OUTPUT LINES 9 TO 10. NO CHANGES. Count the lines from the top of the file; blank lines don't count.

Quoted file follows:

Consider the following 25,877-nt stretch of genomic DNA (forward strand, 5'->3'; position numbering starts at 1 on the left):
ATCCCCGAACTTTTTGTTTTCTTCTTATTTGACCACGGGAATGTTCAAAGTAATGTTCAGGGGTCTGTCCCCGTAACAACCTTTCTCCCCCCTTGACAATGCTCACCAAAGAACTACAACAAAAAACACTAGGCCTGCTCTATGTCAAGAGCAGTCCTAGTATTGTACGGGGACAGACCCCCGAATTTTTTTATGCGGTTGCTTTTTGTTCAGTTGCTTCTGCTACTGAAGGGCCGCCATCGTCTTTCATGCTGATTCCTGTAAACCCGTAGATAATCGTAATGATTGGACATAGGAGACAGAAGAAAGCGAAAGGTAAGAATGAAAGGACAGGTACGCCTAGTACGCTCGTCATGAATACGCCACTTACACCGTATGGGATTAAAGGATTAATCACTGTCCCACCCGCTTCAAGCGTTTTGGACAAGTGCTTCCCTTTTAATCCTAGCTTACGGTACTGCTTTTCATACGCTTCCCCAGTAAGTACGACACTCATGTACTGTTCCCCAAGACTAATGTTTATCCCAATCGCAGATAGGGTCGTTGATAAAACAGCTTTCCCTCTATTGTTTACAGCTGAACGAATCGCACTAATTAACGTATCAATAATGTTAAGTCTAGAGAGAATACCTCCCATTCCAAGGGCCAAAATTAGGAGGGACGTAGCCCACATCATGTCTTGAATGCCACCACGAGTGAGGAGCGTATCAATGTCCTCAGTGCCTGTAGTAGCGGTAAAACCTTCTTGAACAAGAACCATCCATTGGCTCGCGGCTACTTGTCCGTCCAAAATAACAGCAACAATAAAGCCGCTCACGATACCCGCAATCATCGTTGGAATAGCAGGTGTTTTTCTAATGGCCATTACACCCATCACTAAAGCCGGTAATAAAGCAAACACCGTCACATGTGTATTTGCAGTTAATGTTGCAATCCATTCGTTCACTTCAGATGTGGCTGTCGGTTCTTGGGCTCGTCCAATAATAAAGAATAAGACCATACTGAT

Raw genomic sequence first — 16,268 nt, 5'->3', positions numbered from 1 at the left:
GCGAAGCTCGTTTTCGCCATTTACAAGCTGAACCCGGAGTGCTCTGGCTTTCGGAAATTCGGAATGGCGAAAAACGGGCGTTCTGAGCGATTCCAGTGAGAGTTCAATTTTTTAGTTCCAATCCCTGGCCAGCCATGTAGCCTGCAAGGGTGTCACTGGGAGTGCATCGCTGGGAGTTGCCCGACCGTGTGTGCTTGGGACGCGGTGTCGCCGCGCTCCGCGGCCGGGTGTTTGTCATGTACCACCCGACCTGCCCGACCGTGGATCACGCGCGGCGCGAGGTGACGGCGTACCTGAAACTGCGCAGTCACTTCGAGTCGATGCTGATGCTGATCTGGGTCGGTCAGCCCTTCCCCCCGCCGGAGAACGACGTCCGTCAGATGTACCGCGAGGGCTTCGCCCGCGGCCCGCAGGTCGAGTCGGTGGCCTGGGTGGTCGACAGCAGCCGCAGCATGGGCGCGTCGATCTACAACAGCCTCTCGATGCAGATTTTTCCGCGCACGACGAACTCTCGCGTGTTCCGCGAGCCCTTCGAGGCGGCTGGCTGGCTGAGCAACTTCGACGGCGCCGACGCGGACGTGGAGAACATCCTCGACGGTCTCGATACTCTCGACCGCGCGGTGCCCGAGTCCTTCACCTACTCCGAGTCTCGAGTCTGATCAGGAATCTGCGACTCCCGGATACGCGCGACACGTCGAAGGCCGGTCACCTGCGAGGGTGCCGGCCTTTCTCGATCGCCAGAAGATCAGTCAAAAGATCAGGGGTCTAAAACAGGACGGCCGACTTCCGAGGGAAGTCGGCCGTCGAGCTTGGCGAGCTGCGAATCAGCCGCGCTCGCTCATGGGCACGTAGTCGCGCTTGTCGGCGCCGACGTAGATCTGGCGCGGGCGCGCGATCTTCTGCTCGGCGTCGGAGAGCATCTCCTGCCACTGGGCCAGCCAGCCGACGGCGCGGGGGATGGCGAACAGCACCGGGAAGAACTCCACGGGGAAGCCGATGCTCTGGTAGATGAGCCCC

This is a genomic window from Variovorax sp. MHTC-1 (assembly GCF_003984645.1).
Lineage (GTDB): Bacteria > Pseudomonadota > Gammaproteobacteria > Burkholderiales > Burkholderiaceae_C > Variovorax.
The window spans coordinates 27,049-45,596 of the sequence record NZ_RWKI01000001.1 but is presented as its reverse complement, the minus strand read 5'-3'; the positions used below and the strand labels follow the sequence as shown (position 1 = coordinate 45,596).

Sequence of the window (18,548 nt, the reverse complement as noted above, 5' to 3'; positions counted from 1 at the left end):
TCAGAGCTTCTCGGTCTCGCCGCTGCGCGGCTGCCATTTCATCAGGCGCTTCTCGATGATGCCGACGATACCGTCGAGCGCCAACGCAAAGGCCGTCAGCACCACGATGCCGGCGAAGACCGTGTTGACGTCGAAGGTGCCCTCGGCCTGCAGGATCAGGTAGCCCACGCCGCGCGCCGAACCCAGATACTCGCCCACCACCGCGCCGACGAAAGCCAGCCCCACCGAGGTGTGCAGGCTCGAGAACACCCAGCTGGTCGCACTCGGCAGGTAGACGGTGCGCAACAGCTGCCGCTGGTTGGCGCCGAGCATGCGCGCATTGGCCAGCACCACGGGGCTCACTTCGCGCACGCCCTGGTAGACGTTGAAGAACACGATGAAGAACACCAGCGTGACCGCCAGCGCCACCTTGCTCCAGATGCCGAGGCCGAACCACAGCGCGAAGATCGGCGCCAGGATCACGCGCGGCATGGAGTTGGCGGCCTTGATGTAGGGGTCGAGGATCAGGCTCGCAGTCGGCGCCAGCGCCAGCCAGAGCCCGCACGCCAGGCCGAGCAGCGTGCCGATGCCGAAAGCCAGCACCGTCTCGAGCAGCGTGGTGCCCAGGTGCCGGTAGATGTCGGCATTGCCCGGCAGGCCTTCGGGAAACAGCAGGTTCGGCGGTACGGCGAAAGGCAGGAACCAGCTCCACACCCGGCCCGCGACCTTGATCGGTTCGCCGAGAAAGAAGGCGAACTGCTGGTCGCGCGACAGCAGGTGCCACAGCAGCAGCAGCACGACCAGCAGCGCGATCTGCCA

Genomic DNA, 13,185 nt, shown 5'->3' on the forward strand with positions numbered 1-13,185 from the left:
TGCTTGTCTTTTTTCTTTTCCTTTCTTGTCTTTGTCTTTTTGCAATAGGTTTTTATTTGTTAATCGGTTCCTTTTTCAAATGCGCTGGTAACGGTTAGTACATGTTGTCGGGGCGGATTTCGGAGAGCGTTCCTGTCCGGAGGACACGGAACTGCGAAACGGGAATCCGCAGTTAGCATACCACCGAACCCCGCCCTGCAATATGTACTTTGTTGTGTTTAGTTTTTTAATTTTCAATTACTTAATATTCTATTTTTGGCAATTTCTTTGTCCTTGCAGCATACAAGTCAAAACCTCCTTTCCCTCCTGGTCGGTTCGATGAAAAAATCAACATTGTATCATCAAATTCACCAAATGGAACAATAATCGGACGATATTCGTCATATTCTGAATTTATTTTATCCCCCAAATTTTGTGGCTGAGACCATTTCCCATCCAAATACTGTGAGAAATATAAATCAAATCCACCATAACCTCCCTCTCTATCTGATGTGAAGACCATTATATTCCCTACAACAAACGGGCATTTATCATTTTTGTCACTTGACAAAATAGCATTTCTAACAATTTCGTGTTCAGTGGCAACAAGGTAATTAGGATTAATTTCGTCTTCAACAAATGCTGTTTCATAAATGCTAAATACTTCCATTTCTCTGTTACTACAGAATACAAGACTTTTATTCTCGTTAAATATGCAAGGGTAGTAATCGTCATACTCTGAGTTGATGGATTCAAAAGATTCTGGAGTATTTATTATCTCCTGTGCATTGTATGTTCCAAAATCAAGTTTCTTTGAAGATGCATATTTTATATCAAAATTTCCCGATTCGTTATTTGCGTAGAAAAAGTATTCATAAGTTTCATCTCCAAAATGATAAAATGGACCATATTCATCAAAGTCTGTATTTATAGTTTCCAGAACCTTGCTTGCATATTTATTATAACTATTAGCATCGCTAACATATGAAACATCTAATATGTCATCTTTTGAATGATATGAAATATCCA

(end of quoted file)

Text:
TCAGAGCTTCTCGGTCTCGCCGCTGCGCGGCTGCCATTTCATCAGGCGCTTCTCGATGATGCCGACGATACCGTCGAGCGCCAACGCAAAGGCCGTCAGCACCACGATGCCGGCGAAGACCGTGTTGACGTCGAAGGTGCCCTCGGCCTGCAGGATCAGGTAGCCCACGCCGCGCGCCGAACCCAGATACTCGCCCACCACCGCGCCGACGAAAGCCAGCCCCACCGAGGTGTGCAGGCTCGAGAACACCCAGCTGGTCGCACTCGGCAGGTAGACGGTGCGCAACAGCTGCCGCTGGTTGGCGCCGAGCATGCGCGCATTGGCCAGCACCACGGGGCTCACTTCGCGCACGCCCTGGTAGACGTTGAAGAACACGATGAAGAACACCAGCGTGACCGCCAGCGCCACCTTGCTCCAGATGCCGAGGCCGAACCACAGCGCGAAGATCGGCGCCAGGATCACGCGCGGCATGGAGTTGGCGGCCTTGATGTAGGGGTCGAGGATCAGGCTCGCAGTCGGCGCCAGCGCCAGCCAGAGCCCGCACGCCAGGCCGAGCAGCGTGCCGATGCCGAAAGCCAGCACCGTCTCGAGCAGCGTGGTGCCCAGGTGCCGGTAGATGTCGGCATTGCCCGGCAGGCCTTCGGGAAACAGCAGGTTCGGCGGTACGGCGAAAGGCAGGAACCAGCTCCACACCCGGCCCGCGACCTTGATCGGTTCGCCGAGAAAGAAGGCGAACTGCTGGTCGCGCGACAGCAGGTGCCACAGCAGCAGCAGCACGACCAGCAGCGCGATCTGCCA

Genomic DNA, 13,185 nt, shown 5'->3' on the forward strand with positions numbered 1-13,185 from the left: